Response: We accepted this comment and added new paragraph (d) in 
response.
    Comment: A commenter stated that funding increases are necessary to 
meet the criteria in Sec.  36.79 for the number of and the educational 
level of behavioral health professionals who are necessary in 
homeliving programs to address issues such as abuse, neglect, trauma, 
cultural conflict, and lack of school success.
    Response: Budget-related issues are fully addressed elsewhere in 
this preamble.
    Comment: A commenter recommended revising Sec.  36.79(b) to state 
``must,'' not ``should'' so that behavioral health may not be made 
optional and students who live off-reservation are not deprived of this 
requirement.
    Response: This issue was raised during the original deliberations 
and, to reach consensus, the Committee adopted the provision that the 
homeliving program ``should'' consider providing these services. This 
comment does not raise any new issues that were not considered by the 
Committee when originally discussing this issue. Therefore, the comment 
is not accepted.

Section 36.80 If a School Has Separated Boys' and Girls' Homeliving 
Programs, May the Same Behavioral Staff Be Used for Each Program?

    Comment: A commenter recommended clarifying the term ``homeliving 
count period'' in Sec.  36.80.
    Response: We considered the comment, but we are making no change to 
the regulations because the homeliving count period is defined in the 
funding formula regulations at 25 CFR 39.

Section 36.81 May a Homeliving Program Use Support Staff or Teachers to 
Meet Behavioral Health Staffing Requirements?

    Comment: A commenter recommended revising the second sentence in 
Sec.  36.81 to allow for flexibility in how a residential facility 
meets the behavioral health staffing requirements. The sentence is 
recommended to read: ``The only exception is if the individual support 
staff employee or teacher has the appropriate behavioral health license 
or

[[Page 68495]]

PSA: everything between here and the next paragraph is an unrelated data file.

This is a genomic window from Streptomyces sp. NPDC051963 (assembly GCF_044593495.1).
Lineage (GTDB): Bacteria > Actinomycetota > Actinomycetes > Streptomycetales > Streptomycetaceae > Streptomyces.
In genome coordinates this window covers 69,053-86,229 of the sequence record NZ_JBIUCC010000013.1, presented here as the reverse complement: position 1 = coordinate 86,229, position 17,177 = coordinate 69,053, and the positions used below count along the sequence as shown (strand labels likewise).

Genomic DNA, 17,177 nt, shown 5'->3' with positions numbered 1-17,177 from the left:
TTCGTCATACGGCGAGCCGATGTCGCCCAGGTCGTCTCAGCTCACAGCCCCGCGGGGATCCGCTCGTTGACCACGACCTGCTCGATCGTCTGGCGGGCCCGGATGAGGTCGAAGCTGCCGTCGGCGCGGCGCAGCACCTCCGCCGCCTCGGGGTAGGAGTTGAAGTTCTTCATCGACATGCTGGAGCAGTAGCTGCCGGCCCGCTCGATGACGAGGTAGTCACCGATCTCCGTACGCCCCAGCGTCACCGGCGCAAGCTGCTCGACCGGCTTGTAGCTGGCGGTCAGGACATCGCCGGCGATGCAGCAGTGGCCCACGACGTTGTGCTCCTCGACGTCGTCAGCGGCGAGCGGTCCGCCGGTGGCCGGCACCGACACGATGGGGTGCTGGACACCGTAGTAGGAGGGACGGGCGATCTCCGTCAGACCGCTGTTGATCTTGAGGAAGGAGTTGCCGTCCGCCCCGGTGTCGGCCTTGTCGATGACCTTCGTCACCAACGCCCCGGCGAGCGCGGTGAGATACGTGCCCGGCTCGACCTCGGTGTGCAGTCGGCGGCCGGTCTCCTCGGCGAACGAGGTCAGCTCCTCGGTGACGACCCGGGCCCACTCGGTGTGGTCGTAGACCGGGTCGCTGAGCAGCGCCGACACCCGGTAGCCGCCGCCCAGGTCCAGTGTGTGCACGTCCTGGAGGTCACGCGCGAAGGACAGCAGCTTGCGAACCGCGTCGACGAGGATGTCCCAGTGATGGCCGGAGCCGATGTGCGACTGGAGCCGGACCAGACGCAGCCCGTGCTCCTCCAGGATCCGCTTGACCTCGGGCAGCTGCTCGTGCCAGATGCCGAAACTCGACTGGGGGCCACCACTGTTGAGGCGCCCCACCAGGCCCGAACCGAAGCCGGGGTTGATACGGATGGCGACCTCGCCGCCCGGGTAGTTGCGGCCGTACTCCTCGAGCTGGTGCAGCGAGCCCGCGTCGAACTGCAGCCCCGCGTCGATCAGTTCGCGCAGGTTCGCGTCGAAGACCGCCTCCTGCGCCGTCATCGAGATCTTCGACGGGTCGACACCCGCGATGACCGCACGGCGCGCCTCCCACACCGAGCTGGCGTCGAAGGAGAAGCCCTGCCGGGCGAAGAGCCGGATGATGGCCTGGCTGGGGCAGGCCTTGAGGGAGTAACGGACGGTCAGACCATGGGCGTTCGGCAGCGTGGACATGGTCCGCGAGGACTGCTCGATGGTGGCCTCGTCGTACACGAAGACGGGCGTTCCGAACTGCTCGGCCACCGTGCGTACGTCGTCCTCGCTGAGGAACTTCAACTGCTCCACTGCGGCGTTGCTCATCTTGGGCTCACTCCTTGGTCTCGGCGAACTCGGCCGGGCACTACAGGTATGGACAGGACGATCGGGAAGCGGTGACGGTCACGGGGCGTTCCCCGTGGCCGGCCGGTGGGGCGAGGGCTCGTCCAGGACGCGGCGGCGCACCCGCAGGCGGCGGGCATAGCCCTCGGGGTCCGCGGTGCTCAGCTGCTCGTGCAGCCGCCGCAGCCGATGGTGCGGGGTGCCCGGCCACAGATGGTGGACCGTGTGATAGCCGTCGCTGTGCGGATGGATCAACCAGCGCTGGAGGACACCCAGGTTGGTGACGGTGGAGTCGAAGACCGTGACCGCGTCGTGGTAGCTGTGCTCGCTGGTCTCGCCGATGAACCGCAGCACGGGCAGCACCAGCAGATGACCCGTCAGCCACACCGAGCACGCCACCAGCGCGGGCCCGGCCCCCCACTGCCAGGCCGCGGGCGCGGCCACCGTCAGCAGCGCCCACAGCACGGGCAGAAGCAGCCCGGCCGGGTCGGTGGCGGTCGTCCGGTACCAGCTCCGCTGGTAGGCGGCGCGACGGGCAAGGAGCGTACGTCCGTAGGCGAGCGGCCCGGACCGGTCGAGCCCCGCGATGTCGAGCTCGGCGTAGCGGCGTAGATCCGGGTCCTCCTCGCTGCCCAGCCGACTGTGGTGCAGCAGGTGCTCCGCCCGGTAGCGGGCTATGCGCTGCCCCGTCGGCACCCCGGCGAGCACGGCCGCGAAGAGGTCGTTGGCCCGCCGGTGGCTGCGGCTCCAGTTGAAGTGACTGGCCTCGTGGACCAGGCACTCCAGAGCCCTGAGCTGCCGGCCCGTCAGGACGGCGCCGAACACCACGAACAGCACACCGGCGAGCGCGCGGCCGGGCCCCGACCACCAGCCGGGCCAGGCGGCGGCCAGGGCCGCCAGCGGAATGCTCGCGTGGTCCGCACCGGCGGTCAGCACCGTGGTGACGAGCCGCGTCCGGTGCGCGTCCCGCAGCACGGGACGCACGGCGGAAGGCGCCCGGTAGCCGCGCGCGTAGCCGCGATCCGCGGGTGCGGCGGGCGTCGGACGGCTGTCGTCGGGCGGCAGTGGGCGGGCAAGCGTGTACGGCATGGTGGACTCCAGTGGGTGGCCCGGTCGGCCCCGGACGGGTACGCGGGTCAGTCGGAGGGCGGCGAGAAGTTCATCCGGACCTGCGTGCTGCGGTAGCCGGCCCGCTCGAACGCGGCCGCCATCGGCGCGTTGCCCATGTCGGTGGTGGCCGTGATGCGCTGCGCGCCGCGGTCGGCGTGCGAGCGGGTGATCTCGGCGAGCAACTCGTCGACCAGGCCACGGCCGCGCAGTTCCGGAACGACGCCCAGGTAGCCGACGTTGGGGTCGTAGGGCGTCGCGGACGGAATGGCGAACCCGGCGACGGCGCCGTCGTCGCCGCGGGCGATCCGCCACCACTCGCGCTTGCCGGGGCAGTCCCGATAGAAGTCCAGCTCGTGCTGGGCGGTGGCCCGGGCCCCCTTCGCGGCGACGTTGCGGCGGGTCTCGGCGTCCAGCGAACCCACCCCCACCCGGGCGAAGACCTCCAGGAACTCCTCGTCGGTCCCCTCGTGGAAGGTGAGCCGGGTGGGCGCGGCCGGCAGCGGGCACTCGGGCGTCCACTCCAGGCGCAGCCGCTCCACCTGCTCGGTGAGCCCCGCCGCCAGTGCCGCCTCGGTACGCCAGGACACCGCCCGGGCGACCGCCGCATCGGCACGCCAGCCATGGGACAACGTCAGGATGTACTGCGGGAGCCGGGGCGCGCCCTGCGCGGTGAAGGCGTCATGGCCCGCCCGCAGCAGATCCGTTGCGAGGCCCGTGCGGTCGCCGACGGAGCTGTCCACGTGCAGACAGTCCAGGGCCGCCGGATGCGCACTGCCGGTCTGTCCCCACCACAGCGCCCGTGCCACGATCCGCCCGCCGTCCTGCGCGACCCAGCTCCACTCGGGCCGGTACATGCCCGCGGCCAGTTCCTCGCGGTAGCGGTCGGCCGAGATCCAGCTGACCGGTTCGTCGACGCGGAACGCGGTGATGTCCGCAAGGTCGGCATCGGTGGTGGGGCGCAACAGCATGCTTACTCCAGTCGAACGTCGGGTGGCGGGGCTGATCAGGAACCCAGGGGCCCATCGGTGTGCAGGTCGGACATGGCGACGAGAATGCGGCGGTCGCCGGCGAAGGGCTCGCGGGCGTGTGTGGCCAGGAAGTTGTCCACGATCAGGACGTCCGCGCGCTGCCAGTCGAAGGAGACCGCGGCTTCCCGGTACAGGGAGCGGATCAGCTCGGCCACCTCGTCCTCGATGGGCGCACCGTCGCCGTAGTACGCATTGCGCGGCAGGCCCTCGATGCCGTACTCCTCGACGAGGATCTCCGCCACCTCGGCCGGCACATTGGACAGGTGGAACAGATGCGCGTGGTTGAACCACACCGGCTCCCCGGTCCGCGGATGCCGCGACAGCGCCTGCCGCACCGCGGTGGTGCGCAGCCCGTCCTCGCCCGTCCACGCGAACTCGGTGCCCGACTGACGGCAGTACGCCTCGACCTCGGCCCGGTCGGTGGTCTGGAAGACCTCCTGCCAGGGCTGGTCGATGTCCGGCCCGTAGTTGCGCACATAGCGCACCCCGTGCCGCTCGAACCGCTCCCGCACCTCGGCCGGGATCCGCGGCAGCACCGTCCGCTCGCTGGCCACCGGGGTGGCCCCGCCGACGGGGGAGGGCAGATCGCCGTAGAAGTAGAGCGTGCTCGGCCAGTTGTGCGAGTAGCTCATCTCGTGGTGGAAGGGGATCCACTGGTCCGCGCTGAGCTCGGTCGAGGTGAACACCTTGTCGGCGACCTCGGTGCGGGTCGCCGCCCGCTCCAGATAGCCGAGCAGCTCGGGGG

certification or other appropriate training and supervision.''
    Response: We accepted this comment in part and revised the second 
sentence to read as follows: ``The only exception is if the individual 
support staff employee or teacher has the appropriate behavioral health 
license or certification.''
    Comment: A commenter recommended eliminating the exception in Sec.  
36.81 or adding a requirement that the individual's contract provide 
that the teaching and behavioral health services are not to be provided 
simultaneously.
    Response: We considered this comment in conjunction with other 
comments on this issue. If teachers have the requisite training, then 
they may be able to provide the service as long as the provisions of 
Sec.  36.82 have been met. Therefore, we made no change to the rule.

Section 36.82 May Behavioral Health Staff Provide Services During the 
Academic School Day?

    Comment: A commenter recommended adding a provision for maximizing 
time the behavioral health staff is working with students during the 
time students are in the dorms, especially on weekends. Another 
commenter stated that we should amend Sec.  36.82 to require that 
behavioral health staff provide services outside the academic school 
day except in emergencies and provide that schools have the necessary 
staff to handle emergency situations. The commenter suggested that 
behavioral health staff may observe students in their academic 
environment.
    Response: In response to these comments, we revised Sec.  36.82.

Section 36.83 How Many Hours Can a Student be Taken Out of the Academic 
Setting to Receive Behavioral Health Services?

    Comment: A commenter suggested that Sec.  36.83 be clarified so 
that schools may not use behavioral health staff outside their intended 
services.
    Response: We considered the comment and addressed the suggested 
changes in Sec.  32.82.
    Comment: A commenter recommended that we amend Sec.  36.83 to 
provide that students not be taken out of the academic setting to